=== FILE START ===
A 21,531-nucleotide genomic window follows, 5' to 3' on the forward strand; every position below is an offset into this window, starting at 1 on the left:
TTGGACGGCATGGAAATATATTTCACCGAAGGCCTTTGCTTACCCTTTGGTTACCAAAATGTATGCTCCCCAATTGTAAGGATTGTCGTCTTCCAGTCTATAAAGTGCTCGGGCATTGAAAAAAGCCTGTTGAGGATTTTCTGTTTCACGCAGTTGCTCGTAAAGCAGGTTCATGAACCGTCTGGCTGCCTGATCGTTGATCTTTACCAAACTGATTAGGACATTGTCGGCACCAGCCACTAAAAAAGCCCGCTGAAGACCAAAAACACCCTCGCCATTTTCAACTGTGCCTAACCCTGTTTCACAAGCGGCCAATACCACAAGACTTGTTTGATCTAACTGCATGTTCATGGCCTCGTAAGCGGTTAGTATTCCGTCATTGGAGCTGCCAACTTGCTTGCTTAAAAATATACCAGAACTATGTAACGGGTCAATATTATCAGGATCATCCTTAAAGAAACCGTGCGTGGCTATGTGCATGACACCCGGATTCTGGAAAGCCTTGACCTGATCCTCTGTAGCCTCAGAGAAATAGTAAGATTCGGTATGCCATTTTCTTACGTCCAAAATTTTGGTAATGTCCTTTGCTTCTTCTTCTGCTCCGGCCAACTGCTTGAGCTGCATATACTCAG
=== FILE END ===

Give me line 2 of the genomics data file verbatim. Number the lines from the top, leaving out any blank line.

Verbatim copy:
TTGGACGGCATGGAAATATATTTCACCGAAGGCCTTTGCTTACCCTTTGGTTACCAAAATGTATGCTCCCCAATTGTAAGGATTGTCGTCTTCCAGTCTATAAAGTGCTCGGGCATTGAAAAAAGCCTGTTGAGGATTTTCTGTTTCACGCAGTTGCTCGTAAAGCAGGTTCATGAACCGTCTGGCTGCCTGATCGTTGATCTTTACCAAACTGATTAGGACATTGTCGGCACCAGCCACTAAAAAAGCCCGCTGAAGACCAAAAACACCCTCGCCATTTTCAACTGTGCCTAACCCTGTTTCACAAGCGGCCAATACCACAAGACTTGTTTGATCTAACTGCATGTTCATGGCCTCGTAAGCGGTTAGTATTCCGTCATTGGAGCTGCCAACTTGCTTGCTTAAAAATATACCAGAACTATGTAACGGGTCAATATTATCAGGATCATCCTTAAAGAAACCGTGCGTGGCTATGTGCATGACACCCGGATTCTGGAAAGCCTTGACCTGATCCTCTGTAGCCTCAGAGAAATAGTAAGATTCGGTATGCCATTTTCTTACGTCCAAAATTTTGGTAATGTCCTTTGCTTCTTCTTCTGCTCCGGCCAACTGCTTGAGCTGCATATACTCAG